Nelson, Krauss, Musgraves Play Radio City Music Hall

Three Generations of Country Mavericks Converge in New York City

NEW YORK CITY — The country extravaganza that took place at Radio City Music Hall on Tuesday night (June 10) featuring Willie Nelson, Alison Krauss & Union Station, and Kacey Musgraves underlined the fact that we’re living in a unique period in history.

This is a time when we can see game-changing musical mavericks of three generations share a stage, operating at the peak of their powers despite the disparity in their ages. These three artists have created their own personal vision of country music, freely combining it with whatever sounds they see fit — be it Nelson’s way with jazz and gospel or Musgraves’ folk-pop predilections — and forging new musical paths in the process.

Musgraves, who opened the evening, is only at the start of her journey, but with two Grammys and a No. 1 album already under her belt, she’s begun with a bang. Unsurprisingly, her set consisted mostly of tunes from her debut, Same Trailer Different Park, including her gold single “Merry Go ‘Round” and the anthemic “Follow Your Arrow.”

The exceptions included a smoky, sensuous new song called “High Time” and a Latin-tinged cover of George Strait‘s 1998 chart-topper, “I Just Want to Dance With You.” Presumably, the Texan’s affection for the latter is due at least in part to the fact that it was co-penned by her hero, John Prine.

Musgraves was backed by a band whose look was somewhere between Outlaw country road dogs and old-school rhinestone-studded honky-tonk heroes, with a sound to match. For her part, she made the most of her bell-like tones and her knack for combining classic country influences with the melodic palette of the modern-day singer-songwriter she is.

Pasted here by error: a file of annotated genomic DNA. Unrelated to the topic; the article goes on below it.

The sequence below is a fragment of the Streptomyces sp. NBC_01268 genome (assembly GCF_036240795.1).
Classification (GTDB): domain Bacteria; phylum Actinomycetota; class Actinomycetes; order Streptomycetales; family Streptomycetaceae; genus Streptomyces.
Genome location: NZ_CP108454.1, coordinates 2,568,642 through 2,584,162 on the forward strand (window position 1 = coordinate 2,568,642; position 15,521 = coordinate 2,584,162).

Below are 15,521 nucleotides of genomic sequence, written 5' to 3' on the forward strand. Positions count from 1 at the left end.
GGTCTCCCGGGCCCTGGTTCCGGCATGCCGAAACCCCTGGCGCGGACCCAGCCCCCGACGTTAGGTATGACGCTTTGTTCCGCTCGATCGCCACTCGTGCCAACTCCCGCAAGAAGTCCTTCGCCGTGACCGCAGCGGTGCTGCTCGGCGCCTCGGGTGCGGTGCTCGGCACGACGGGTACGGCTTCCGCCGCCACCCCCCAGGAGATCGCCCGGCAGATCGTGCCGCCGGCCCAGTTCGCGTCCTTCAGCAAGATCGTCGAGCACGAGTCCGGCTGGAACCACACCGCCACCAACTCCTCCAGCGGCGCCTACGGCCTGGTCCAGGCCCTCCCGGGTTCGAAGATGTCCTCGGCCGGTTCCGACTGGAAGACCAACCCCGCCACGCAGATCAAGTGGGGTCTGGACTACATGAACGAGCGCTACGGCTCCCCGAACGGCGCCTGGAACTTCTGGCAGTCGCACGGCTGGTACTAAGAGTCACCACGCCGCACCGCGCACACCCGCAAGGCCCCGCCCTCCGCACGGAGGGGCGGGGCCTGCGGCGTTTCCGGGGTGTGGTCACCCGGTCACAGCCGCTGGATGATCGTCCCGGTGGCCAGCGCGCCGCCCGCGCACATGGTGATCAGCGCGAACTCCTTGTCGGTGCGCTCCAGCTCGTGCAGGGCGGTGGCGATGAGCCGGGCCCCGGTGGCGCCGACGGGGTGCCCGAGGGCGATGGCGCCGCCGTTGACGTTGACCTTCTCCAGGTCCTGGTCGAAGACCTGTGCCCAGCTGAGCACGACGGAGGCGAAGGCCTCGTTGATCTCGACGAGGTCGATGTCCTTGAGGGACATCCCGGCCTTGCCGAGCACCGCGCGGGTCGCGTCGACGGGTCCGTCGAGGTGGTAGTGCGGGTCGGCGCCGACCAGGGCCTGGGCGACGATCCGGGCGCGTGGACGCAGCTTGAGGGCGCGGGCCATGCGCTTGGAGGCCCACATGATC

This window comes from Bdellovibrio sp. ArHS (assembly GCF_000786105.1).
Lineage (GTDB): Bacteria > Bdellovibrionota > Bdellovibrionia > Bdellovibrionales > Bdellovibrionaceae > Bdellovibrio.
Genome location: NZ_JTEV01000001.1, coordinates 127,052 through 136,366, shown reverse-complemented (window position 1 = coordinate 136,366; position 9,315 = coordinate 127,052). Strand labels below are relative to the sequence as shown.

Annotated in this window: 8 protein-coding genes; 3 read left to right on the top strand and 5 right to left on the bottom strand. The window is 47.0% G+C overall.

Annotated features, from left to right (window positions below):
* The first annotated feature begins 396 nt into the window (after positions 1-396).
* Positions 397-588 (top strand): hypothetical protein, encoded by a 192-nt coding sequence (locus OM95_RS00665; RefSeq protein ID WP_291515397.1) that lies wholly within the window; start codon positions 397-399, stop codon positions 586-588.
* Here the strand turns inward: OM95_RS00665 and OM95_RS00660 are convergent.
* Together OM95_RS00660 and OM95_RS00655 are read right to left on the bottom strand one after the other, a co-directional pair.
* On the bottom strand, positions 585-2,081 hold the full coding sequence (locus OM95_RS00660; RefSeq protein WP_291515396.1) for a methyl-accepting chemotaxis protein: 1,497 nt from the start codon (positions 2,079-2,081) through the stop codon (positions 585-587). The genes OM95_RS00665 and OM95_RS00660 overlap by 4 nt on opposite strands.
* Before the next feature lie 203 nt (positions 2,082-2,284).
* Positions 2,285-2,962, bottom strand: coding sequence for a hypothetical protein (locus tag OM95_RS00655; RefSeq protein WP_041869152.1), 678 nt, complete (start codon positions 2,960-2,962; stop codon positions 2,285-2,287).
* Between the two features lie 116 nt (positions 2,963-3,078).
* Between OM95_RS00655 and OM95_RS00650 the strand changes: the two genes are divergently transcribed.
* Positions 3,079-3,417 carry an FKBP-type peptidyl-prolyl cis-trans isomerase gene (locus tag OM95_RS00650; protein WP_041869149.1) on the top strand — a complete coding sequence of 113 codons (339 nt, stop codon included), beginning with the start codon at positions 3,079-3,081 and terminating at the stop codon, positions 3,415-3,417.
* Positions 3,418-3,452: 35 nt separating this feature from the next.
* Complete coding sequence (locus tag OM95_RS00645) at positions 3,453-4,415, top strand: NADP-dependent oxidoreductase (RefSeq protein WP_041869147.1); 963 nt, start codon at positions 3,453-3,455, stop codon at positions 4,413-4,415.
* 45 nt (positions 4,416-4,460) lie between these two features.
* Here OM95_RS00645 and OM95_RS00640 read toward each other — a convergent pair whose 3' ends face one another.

And when she and her band members gathered together at the front of the stage for an a cappella version of the Roy Rogers chestnut “Happy Trails” at the end of the set, the musicians’ rhinestones lit up and started flashing on and off, showing that a sense of humor is part of Musgraves’ makeup, too.

Though the sweetness in Krauss’ sound precludes her ever being tagged anything as ornery as an “Outlaw,” she’s undeniably a musical maverick. After all, the girl who was turning Allman Brothers Band tunes into bluegrass before she was out of her teens eventually redefined the genre for a new era. The Radio City set shined a light on all the items in the toolkit she and Union Station employ.

Hearing the fiddler-singer and her faithful cohorts serve up everything from the down-home “Sawing on the Strings” to their transcendent cover of the Foundations’ ’60s soul hit “Baby Now That I’ve Found You” was like watching a flowchart for today’s newgrass nation, leading back to its own aesthetic foundations. The fleet fingers of virtuoso Jerry Douglas — the most celebrated musician ever to pick up a Dobro — fanned the flames ignited by Krauss’ fiddle, Dan Tyminski‘s guitar and Ron Block‘s banjo.